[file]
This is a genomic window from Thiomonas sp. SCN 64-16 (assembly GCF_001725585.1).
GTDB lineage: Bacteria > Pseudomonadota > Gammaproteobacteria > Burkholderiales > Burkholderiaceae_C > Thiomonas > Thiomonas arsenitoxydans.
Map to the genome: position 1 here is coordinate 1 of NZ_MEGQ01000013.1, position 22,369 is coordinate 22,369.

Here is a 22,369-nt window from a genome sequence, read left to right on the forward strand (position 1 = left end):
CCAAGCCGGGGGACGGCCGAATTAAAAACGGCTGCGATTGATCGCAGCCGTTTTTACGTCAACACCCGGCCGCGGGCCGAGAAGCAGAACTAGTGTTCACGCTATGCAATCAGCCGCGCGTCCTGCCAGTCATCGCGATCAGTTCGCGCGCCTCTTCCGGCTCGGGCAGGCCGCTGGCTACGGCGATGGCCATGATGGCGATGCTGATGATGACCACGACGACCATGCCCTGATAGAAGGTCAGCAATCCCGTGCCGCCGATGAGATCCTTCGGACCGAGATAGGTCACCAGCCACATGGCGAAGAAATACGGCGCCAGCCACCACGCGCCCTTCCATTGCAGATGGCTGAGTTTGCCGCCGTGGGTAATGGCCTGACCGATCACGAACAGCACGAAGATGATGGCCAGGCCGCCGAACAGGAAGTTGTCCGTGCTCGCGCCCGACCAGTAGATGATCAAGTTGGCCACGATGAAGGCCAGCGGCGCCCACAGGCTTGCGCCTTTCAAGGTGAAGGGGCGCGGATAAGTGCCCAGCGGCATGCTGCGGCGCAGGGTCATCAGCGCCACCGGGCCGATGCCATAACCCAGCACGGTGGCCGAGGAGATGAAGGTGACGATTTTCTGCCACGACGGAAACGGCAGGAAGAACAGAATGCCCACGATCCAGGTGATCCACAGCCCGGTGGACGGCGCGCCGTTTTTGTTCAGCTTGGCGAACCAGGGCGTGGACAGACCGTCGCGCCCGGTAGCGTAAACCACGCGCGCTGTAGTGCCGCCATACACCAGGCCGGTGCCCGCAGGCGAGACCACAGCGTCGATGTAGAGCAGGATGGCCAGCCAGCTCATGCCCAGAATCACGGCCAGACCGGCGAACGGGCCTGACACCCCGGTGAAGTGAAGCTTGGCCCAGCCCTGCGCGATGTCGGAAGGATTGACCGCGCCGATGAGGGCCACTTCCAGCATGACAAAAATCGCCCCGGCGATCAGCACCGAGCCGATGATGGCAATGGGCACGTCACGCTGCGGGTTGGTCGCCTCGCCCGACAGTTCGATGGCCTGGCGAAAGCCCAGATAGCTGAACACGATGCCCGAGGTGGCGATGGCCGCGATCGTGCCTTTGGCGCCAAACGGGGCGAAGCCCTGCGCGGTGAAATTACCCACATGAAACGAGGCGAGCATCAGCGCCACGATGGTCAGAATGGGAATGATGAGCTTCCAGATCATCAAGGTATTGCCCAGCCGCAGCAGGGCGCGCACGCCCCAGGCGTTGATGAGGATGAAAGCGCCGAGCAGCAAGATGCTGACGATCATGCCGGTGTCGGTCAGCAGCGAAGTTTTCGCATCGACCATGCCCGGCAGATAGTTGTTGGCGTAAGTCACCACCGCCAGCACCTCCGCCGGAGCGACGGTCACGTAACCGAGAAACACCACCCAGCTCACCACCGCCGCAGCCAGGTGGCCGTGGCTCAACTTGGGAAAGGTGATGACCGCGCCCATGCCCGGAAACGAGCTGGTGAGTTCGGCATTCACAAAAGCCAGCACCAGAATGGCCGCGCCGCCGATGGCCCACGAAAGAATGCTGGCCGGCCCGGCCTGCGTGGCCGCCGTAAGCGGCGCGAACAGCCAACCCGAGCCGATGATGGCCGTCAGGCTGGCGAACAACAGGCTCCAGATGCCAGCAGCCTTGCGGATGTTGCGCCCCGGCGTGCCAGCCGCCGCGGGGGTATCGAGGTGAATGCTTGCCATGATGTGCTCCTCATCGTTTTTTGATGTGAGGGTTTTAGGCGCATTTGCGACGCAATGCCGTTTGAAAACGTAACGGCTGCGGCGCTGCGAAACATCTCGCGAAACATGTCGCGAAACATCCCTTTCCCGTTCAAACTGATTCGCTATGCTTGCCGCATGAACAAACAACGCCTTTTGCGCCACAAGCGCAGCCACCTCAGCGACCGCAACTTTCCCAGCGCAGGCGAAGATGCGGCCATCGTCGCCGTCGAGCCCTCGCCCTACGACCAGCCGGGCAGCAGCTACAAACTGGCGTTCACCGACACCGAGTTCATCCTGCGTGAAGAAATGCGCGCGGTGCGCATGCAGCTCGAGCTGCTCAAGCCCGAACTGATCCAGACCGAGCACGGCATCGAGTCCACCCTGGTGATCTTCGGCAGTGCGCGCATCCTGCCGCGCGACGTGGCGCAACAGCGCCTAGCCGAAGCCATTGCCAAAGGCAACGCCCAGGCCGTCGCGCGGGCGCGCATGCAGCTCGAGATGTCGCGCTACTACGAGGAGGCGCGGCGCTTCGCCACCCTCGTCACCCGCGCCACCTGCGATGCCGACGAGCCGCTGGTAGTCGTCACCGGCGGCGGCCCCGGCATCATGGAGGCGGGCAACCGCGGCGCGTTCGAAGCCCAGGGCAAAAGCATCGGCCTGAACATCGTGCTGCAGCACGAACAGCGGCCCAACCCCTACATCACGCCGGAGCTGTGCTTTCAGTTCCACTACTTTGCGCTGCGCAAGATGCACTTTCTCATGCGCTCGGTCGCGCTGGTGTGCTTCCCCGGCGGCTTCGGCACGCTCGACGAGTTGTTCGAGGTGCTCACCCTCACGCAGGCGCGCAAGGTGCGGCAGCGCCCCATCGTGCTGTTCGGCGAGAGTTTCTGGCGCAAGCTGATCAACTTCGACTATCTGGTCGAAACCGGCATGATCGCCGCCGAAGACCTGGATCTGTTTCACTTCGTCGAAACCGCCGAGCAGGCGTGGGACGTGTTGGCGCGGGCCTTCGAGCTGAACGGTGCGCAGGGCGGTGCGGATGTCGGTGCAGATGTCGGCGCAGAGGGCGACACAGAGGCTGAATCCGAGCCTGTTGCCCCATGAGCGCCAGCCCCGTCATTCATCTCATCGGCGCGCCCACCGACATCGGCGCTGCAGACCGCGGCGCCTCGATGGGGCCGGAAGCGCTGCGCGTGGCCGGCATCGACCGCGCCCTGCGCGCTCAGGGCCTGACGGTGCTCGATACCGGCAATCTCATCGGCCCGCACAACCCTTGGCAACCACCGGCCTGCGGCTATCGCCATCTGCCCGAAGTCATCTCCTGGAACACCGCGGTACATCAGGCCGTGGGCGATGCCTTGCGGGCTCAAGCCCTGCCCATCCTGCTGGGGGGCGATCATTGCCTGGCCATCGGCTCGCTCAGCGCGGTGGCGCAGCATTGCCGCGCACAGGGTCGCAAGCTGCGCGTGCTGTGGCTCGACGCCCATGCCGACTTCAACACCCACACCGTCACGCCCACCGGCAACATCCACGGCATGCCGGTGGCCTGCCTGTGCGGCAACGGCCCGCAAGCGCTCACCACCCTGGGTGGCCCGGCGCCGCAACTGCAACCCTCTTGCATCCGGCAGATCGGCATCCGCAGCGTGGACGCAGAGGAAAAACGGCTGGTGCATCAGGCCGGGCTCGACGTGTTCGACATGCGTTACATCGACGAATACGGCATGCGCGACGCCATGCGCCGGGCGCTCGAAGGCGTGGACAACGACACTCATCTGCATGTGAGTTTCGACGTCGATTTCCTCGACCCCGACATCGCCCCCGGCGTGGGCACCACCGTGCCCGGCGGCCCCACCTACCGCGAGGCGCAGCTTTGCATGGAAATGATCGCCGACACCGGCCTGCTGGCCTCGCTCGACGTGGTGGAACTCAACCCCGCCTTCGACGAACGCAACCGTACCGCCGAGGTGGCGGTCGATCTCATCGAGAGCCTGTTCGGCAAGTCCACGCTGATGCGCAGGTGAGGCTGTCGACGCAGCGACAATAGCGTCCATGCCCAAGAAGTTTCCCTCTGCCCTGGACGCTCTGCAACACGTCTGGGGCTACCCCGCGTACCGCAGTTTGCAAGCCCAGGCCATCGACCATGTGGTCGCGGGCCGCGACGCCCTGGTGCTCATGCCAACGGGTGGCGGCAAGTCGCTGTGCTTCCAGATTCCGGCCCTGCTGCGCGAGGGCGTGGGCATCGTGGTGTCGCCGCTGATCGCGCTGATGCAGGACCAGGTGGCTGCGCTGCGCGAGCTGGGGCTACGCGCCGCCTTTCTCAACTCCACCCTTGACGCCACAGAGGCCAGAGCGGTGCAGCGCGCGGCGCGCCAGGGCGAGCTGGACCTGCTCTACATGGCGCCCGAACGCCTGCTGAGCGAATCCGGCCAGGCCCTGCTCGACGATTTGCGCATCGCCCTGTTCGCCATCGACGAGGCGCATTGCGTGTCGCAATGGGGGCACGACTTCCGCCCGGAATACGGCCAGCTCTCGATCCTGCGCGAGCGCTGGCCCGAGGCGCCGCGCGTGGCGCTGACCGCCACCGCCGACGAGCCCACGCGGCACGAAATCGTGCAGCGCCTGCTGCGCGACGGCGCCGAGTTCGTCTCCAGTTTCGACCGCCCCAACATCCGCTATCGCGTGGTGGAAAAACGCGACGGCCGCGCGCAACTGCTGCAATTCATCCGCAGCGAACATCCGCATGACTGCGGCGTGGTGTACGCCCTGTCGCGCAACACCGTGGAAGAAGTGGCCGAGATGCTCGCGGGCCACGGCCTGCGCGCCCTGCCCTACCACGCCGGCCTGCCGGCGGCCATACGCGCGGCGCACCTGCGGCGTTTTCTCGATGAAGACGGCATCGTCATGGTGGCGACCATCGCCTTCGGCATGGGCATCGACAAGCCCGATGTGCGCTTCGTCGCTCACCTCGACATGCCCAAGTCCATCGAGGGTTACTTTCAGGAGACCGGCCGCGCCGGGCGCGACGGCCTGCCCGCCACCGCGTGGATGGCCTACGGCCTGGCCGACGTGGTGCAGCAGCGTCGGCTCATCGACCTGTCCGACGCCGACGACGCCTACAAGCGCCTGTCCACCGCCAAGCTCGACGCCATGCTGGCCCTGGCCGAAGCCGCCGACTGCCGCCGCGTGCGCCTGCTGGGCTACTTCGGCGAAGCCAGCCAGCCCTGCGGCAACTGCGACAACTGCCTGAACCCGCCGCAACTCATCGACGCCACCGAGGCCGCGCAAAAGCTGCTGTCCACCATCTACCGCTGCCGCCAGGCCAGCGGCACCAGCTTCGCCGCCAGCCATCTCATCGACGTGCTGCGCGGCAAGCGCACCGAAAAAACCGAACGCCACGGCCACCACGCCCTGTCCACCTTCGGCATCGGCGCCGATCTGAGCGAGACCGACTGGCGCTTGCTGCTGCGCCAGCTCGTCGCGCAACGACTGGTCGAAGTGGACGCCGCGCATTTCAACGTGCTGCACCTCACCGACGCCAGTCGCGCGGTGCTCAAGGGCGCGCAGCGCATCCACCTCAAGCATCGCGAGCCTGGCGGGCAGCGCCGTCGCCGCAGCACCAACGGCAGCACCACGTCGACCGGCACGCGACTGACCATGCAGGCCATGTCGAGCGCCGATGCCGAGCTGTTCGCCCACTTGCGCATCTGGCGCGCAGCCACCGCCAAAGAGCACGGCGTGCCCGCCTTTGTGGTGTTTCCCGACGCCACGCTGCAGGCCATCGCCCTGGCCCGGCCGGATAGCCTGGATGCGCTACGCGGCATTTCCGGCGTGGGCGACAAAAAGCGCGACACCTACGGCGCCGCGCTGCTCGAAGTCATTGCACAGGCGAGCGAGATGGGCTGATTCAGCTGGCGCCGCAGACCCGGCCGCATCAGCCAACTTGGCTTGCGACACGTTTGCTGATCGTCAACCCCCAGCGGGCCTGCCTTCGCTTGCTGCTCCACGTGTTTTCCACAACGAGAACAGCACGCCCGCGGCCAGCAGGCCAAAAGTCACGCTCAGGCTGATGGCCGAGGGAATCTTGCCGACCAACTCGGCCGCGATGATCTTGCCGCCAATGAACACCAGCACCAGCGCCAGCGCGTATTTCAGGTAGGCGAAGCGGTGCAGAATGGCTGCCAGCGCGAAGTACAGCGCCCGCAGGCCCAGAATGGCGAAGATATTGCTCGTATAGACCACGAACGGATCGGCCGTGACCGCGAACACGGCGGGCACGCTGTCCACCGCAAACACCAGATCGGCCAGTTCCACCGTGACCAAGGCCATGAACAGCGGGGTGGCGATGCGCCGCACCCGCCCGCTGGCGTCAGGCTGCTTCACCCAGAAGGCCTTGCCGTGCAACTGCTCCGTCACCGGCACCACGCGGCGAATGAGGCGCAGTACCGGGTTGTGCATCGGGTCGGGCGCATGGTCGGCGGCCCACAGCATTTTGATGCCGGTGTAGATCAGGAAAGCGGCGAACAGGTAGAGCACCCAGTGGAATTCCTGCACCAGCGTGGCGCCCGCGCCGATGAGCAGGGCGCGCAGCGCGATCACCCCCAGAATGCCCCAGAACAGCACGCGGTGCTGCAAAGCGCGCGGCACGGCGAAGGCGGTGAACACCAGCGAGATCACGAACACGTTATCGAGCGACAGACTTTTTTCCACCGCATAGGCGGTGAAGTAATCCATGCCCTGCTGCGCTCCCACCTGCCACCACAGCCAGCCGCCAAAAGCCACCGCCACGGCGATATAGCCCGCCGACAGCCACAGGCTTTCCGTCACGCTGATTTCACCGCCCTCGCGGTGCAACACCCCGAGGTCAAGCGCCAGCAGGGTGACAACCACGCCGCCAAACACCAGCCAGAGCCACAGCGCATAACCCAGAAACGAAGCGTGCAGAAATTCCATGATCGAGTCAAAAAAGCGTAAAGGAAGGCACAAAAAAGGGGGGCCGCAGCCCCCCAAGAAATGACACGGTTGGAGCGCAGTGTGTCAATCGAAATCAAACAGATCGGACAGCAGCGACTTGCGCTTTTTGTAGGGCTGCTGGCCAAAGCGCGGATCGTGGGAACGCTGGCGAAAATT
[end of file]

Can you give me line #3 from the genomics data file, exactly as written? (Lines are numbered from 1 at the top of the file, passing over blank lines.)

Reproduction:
Map to the genome: position 1 here is coordinate 1 of NZ_MEGQ01000013.1, position 22,369 is coordinate 22,369.